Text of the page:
The Meetings of the Chautauqua Circle
The Chautauqua Circle was dedicated to seeking out new opportunities and forms of education. They used resources such as the Atlanta University Trevor Arnett Library to bolster their learning. Members kept informed about the state of political and artistic affairs in the Atlanta community. They held an educational program at each meeting. Chautauqua members met monthly in the homes of their fellow members, and often shared meals together. The members of the organization would report back once a month with notes on their studies. The reports included topics such as political ideologies and issues, civil rights, international relations, economics, art, literature, science, religious philosophies, current social issues, race relations, and topics of special interests to women.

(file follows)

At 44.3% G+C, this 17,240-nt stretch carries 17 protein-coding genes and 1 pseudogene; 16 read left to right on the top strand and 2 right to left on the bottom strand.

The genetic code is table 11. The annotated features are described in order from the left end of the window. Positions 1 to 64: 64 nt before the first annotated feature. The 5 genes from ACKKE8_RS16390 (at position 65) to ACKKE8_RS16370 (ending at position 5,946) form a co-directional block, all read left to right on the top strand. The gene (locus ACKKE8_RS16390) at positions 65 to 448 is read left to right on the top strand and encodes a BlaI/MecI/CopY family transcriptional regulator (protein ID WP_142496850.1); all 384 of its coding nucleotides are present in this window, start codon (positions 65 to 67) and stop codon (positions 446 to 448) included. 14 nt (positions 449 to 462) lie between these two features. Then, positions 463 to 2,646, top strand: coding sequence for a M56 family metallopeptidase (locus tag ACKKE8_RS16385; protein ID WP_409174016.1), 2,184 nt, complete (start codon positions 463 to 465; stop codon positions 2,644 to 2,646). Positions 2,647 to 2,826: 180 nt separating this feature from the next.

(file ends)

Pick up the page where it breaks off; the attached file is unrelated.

Some sample meeting topics for the 1913-1914 year include “Woman Suffrage,” “The Negro in Literature and Art,” “The Mexican Revolution,” “The Conditions in South Africa,” and “Our Public School System a Menace to Girls.” The Chautauqua Circle often hosted guest speakers, such as Morehouse College professors, and read and discussed key texts such as W. E. B. Du Bois’s Souls of Black Folk (1903). Their Year Books include details about the structure of every meeting, which began with the Lord's Prayer, followed by Quotations and Business, and then ending with the educational program.